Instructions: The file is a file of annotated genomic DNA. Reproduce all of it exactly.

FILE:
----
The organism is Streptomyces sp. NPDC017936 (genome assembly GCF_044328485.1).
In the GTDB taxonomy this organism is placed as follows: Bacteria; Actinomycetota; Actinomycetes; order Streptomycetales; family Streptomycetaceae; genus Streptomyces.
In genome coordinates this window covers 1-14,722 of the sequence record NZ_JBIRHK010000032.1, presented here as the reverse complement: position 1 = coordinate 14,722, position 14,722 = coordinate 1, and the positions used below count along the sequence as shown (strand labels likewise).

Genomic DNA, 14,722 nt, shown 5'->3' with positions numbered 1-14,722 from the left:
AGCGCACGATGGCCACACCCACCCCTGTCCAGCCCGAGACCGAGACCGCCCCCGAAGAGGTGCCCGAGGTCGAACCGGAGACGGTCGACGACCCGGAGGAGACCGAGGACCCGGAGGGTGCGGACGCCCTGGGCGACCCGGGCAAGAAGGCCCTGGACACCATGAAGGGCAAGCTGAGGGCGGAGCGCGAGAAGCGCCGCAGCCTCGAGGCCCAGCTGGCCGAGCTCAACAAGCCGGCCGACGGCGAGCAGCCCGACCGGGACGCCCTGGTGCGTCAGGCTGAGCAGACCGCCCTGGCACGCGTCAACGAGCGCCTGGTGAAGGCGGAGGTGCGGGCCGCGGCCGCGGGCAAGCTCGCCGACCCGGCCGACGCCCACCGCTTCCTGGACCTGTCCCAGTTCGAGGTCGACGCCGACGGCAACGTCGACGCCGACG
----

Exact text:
The organism is Streptomyces sp. NPDC017936 (genome assembly GCF_044328485.1).
In the GTDB taxonomy this organism is placed as follows: Bacteria; Actinomycetota; Actinomycetes; order Streptomycetales; family Streptomycetaceae; genus Streptomyces.
In genome coordinates this window covers 1-14,722 of the sequence record NZ_JBIRHK010000032.1, presented here as the reverse complement: position 1 = coordinate 14,722, position 14,722 = coordinate 1, and the positions used below count along the sequence as shown (strand labels likewise).

Genomic DNA, 14,722 nt, shown 5'->3' with positions numbered 1-14,722 from the left:
AGCGCACGATGGCCACACCCACCCCTGTCCAGCCCGAGACCGAGACCGCCCCCGAAGAGGTGCCCGAGGTCGAACCGGAGACGGTCGACGACCCGGAGGAGACCGAGGACCCGGAGGGTGCGGACGCCCTGGGCGACCCGGGCAAGAAGGCCCTGGACACCATGAAGGGCAAGCTGAGGGCGGAGCGCGAGAAGCGCCGCAGCCTCGAGGCCCAGCTGGCCGAGCTCAACAAGCCGGCCGACGGCGAGCAGCCCGACCGGGACGCCCTGGTGCGTCAGGCTGAGCAGACCGCCCTGGCACGCGTCAACGAGCGCCTGGTGAAGGCGGAGGTGCGGGCCGCGGCCGCGGGCAAGCTCGCCGACCCGGCCGACGCCCACCGCTTCCTGGACCTGTCCCAGTTCGAGGTCGACGCCGACGGCAACGTCGACGCCGACG